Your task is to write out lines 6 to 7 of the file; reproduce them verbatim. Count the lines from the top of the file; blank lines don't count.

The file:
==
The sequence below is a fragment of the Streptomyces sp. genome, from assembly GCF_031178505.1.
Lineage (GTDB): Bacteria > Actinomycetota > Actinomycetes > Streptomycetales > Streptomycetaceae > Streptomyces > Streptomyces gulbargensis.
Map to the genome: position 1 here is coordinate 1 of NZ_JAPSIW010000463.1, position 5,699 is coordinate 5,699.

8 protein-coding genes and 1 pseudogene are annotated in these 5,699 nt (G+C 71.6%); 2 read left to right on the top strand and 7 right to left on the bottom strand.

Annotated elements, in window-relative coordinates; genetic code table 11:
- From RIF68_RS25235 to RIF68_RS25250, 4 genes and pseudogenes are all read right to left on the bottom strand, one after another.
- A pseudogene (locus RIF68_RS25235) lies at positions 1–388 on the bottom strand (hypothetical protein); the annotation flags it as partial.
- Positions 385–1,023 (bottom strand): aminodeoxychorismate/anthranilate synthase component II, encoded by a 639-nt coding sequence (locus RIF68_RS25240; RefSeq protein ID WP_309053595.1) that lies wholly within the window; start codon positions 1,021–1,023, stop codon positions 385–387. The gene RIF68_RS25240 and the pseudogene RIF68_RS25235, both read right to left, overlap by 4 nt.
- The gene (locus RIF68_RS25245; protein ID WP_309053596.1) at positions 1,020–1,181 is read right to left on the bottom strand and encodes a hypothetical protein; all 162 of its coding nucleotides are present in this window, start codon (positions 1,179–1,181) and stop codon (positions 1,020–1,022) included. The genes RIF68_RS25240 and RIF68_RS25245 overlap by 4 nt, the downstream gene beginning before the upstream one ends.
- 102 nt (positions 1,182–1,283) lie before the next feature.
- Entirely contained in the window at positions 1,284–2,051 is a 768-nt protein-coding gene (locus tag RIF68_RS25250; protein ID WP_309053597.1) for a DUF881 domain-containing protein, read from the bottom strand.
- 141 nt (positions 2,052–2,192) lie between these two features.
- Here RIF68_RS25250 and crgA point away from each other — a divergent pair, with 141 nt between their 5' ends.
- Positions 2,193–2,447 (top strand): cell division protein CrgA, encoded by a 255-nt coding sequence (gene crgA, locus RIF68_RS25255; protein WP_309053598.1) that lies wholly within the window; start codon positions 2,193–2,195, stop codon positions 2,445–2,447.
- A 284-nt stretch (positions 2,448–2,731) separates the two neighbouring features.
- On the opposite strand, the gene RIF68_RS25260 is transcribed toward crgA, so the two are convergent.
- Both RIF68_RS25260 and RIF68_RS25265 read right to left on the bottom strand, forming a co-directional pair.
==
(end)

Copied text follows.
- From RIF68_RS25235 to RIF68_RS25250, 4 genes and pseudogenes are all read right to left on the bottom strand, one after another.
- A pseudogene (locus RIF68_RS25235) lies at positions 1–388 on the bottom strand (hypothetical protein); the annotation flags it as partial.